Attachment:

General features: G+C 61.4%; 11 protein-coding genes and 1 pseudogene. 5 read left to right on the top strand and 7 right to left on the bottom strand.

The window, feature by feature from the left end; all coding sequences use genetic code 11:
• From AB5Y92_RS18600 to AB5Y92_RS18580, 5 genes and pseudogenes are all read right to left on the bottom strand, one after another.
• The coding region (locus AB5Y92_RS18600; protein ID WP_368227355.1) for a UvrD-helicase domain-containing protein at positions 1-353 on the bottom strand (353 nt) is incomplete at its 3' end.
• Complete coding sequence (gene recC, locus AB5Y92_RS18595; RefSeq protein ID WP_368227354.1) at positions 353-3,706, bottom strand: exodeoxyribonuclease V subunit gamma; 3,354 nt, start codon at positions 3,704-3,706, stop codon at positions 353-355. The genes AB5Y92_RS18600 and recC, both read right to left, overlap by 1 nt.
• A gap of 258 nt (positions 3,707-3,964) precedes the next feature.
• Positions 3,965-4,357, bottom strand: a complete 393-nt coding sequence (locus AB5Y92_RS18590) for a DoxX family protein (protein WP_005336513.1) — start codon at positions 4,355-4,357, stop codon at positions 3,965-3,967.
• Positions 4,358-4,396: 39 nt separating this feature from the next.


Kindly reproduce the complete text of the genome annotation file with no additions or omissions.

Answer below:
General features: G+C 61.4%; 11 protein-coding genes and 1 pseudogene. 5 read left to right on the top strand and 7 right to left on the bottom strand.

The window, feature by feature from the left end; all coding sequences use genetic code 11:
• From AB5Y92_RS18600 to AB5Y92_RS18580, 5 genes and pseudogenes are all read right to left on the bottom strand, one after another.
• The coding region (locus AB5Y92_RS18600; protein ID WP_368227355.1) for a UvrD-helicase domain-containing protein at positions 1-353 on the bottom strand (353 nt) is incomplete at its 3' end.
• Complete coding sequence (gene recC, locus AB5Y92_RS18595; RefSeq protein ID WP_368227354.1) at positions 353-3,706, bottom strand: exodeoxyribonuclease V subunit gamma; 3,354 nt, start codon at positions 3,704-3,706, stop codon at positions 353-355. The genes AB5Y92_RS18600 and recC, both read right to left, overlap by 1 nt.
• A gap of 258 nt (positions 3,707-3,964) precedes the next feature.
• Positions 3,965-4,357, bottom strand: a complete 393-nt coding sequence (locus AB5Y92_RS18590) for a DoxX family protein (protein WP_005336513.1) — start codon at positions 4,355-4,357, stop codon at positions 3,965-3,967.
• Positions 4,358-4,396: 39 nt separating this feature from the next.